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April 18, 1903


Author Affiliations


JAMA. 1903;XL(16):1078-1080. doi:10.1001/jama.1903.92490160030001k

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If there is any part in the physician's vocation where ethics and commercialism may conflict it is in the writing, dispensing and renewing of prescriptions. The prescription forms a bridge from the one to the other and, after leaving the office, is apt to remind the writer that pure ethics are good theory but sometimes poor practice. The piece of paper that the patient receives has a positive value; it may be negotiable and bring success or failure. It may be a source of profit to the pharmacist, a fountain of relief and comfort or disaster to the patient, and a means of building up a new reputation or shattering an old one to the physician. It is therefore natural that all three, the physician, the pharmacist and the public, should largely be interested in the prescription, and each one watch over it in his own way.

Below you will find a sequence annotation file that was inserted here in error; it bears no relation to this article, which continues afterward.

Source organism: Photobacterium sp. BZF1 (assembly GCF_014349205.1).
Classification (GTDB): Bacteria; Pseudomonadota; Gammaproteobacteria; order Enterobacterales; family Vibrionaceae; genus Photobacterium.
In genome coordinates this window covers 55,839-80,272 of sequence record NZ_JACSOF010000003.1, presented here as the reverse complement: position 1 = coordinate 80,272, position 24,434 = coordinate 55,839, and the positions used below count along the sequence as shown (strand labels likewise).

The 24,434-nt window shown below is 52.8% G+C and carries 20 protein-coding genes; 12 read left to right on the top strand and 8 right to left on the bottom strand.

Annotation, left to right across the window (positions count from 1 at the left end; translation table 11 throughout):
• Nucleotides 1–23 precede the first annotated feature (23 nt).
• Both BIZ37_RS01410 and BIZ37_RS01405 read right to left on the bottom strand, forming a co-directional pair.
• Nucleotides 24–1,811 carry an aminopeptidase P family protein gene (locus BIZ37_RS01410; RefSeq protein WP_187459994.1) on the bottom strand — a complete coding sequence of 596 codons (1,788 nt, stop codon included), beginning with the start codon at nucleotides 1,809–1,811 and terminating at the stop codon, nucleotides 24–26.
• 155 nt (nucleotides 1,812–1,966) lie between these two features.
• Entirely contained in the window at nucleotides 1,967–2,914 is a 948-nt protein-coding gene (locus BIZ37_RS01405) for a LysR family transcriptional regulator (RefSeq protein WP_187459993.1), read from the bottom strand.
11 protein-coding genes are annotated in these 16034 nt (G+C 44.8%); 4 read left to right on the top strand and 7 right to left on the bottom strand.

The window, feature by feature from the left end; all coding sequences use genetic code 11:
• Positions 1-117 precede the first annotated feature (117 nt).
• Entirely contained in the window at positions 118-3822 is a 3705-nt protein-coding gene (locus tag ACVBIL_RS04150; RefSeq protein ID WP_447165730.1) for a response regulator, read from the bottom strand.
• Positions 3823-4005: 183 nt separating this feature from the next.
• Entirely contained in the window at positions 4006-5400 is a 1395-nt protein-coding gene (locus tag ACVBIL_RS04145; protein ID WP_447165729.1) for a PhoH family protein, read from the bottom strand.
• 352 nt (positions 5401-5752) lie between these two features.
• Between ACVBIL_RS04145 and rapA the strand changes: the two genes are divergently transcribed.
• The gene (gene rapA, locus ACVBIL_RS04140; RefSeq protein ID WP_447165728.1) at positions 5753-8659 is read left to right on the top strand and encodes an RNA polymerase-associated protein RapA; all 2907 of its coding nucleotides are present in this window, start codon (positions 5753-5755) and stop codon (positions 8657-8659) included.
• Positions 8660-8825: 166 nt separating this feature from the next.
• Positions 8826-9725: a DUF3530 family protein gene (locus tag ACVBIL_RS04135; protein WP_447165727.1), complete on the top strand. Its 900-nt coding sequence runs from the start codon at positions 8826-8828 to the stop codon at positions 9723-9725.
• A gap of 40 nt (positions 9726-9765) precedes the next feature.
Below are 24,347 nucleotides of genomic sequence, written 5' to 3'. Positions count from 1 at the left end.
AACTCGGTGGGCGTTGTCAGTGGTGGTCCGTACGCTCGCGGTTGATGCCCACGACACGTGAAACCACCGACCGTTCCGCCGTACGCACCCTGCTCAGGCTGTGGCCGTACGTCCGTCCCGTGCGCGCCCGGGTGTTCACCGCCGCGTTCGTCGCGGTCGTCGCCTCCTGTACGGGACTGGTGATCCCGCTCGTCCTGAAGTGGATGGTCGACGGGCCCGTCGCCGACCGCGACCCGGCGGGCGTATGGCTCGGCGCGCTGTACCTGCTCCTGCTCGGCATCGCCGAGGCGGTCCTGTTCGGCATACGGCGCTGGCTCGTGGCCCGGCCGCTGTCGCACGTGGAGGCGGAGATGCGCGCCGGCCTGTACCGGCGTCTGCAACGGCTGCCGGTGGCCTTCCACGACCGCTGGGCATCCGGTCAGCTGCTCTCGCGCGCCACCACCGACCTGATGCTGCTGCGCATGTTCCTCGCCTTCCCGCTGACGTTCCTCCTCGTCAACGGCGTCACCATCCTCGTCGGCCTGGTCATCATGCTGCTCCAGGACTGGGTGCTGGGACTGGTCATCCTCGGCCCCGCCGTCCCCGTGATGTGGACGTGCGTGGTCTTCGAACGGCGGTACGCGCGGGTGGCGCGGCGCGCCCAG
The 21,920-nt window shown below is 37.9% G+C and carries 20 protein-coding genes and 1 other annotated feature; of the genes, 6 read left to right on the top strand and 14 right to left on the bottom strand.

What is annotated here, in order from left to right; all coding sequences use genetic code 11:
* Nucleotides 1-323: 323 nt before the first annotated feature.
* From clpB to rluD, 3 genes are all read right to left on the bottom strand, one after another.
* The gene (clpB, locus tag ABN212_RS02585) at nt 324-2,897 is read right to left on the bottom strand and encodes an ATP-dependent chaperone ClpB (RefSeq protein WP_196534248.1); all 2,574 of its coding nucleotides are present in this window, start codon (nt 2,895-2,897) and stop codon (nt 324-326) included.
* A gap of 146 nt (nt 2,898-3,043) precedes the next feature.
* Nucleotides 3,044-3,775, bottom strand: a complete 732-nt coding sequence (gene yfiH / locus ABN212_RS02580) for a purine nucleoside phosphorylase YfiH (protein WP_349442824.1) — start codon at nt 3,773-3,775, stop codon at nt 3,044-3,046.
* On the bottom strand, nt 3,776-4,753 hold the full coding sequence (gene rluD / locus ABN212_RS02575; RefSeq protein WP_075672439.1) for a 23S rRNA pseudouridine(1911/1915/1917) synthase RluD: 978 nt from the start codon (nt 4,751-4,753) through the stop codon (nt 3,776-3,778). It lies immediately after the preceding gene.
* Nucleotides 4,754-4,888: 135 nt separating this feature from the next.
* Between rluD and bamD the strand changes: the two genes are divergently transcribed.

The question who

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